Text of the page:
Chinese doctors are diagnosing the coronavirus (2019-nCoV) by taking a throat or nasal swab from any person showing symptoms, such as a fever. The swabs are transported in batches to laboratories run by the local centers for disease control, where they are put through machines that use a form of DNA analysis called polymerase chain reaction to detect the virus.
In the outbreak’s epicenter, Wuhan, and the surrounding province of Hubei, it takes hours for samples to be sent to the laboratories and days for the results to be issued. The labs are running 6000 tests a day, but even with staff working around the clock, they are struggling to keep up with the workload. The province is now seeking outside help, reports The New York Times.
In addition, Hubei is running short of testing kits and reagents. Currently, seven manufacturers have government approval to make test kits for the coronavirus and they have been working overtime to deliver them. More newly developed testing kits are in the pipeline, but it is unclear when they will be ready for use.
A proposal has now been made that doctors first use CT scans to detect pneumonia and quickly isolate and treat patients who have it. Experts say that people infected with the coronavirus would likely have lesions in both lungs. The advantage is that CT scans are convenient and can produce immediate results.
Dr Joseph Tsang Kay Yan, an infectious disease specialist in Hong Kong, warned that the main disadvantage of using CT scans would be missing patients with mild symptoms, raising the risk of spreading the infection.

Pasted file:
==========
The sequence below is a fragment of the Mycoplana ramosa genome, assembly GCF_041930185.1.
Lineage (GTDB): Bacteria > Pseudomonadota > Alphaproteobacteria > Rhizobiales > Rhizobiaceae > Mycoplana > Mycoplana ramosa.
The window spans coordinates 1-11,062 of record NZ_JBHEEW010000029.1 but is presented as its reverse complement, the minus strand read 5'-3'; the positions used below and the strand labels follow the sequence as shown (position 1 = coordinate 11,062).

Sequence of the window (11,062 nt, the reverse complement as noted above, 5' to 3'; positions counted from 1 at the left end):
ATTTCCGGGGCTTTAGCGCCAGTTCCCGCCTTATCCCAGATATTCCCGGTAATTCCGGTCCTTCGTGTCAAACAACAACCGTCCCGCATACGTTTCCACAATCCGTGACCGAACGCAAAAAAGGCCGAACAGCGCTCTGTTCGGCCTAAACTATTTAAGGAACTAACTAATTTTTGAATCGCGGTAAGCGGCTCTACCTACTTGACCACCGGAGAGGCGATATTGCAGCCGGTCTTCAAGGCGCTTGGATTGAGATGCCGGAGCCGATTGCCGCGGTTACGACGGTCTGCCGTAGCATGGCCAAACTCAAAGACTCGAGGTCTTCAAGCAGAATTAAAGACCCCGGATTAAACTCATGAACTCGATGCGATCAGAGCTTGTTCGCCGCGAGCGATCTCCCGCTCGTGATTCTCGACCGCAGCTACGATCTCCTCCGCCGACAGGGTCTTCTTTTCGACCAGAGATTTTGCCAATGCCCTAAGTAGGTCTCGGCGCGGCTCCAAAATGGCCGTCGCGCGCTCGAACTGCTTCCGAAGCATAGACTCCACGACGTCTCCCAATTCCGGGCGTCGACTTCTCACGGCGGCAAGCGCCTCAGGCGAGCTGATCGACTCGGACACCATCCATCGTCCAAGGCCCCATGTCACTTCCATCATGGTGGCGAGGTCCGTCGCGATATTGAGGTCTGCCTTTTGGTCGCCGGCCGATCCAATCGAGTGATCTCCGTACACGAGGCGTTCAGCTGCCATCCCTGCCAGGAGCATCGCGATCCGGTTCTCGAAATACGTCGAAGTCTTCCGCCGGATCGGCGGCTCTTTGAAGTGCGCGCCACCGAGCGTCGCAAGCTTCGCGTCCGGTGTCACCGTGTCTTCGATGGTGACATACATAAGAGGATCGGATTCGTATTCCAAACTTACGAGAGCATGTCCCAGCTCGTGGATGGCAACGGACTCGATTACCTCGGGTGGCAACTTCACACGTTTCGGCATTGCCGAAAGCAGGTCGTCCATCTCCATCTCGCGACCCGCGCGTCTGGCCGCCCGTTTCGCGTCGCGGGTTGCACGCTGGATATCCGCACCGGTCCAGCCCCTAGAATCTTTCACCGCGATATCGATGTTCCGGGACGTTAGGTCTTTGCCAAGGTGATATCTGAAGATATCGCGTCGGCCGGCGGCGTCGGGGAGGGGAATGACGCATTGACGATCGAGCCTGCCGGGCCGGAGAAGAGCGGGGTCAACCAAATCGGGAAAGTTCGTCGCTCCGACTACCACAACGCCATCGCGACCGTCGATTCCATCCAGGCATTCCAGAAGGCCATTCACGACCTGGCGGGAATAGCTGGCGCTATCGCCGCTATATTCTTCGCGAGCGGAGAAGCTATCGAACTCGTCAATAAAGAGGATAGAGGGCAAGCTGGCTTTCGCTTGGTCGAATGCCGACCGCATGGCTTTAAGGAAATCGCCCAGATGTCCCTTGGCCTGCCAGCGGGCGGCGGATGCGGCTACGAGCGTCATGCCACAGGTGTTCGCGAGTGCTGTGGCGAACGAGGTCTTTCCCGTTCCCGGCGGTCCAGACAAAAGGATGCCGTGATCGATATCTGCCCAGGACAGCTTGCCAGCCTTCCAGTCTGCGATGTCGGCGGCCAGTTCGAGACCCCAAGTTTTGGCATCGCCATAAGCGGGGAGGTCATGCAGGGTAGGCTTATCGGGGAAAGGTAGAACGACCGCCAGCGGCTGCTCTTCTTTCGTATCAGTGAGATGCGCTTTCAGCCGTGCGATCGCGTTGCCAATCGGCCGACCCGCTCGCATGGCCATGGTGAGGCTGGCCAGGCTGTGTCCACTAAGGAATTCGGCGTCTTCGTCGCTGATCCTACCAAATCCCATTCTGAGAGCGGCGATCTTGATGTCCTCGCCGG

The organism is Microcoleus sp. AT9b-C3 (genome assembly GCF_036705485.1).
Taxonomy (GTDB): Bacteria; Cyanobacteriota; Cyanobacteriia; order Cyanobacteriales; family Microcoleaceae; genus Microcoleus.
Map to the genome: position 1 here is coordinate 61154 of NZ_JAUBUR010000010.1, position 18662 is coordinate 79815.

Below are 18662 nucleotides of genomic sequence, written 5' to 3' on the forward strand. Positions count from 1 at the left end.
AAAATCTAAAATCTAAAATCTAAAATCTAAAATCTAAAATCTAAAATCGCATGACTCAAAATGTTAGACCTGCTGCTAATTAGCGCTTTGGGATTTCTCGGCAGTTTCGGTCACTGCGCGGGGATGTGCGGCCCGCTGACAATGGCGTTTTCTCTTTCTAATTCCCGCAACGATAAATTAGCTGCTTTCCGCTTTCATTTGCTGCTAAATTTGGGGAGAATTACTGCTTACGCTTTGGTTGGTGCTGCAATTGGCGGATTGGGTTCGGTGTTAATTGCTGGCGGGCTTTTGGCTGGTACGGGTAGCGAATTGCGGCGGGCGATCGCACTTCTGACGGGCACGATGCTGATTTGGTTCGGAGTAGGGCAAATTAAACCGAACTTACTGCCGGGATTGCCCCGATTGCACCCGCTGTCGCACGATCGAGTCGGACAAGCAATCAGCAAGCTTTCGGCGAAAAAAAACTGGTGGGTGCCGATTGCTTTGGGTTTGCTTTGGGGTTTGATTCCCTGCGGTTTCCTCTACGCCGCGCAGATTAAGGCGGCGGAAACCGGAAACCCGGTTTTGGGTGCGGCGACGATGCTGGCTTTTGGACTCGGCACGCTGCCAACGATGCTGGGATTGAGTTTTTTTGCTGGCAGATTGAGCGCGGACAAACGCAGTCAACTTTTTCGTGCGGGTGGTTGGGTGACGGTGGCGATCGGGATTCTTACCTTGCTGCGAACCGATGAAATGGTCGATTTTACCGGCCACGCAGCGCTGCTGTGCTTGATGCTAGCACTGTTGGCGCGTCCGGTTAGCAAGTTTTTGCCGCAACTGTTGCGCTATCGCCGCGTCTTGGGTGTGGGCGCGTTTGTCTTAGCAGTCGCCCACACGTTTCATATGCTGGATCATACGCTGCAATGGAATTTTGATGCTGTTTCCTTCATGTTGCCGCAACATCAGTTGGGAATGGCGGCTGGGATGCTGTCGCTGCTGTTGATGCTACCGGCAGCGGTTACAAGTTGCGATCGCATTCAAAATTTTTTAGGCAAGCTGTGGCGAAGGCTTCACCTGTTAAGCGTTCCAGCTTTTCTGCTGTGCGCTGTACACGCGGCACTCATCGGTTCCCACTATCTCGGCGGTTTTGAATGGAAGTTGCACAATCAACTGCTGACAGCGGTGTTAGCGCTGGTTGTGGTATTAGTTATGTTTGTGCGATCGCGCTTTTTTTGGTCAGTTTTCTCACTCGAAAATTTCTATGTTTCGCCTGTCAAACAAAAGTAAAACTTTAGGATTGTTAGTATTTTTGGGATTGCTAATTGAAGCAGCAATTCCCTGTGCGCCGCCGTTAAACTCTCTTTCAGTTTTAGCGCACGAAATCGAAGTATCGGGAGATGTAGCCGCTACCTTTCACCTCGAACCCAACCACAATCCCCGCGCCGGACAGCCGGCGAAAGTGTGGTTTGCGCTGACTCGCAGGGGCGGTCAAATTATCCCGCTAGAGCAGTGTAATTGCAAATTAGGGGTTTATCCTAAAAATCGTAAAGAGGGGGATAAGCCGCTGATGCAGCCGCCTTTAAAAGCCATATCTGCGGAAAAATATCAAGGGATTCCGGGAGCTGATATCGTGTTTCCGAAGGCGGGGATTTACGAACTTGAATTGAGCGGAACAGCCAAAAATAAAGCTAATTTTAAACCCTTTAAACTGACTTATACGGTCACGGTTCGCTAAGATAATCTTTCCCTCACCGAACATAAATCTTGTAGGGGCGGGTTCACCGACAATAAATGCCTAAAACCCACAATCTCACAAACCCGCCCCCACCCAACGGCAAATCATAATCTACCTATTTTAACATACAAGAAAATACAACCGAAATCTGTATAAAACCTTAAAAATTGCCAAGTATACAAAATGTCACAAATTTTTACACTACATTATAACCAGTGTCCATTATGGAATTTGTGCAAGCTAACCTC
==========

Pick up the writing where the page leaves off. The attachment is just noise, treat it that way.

In a study published by the journal Radiology, researchers found that out of 21 patients with the coronavirus in China last month, three initially had normal chest CT scans. “We can’t rely on CT alone to fully exclude presence of the virus”, said the study’s lead author, Michael Chung, Assistant Professor in the Department of Diagnostic, Interventional and Molecular Radiology at Mount Sinai Health System in New York.
Dr Tsang Kay Yan said that the health authorities in China should use the testing kits more widely to get a clearer picture of the epidemic. Unfortunately, the delays in available testing kits in Wuhan are becoming a matter of life and death.
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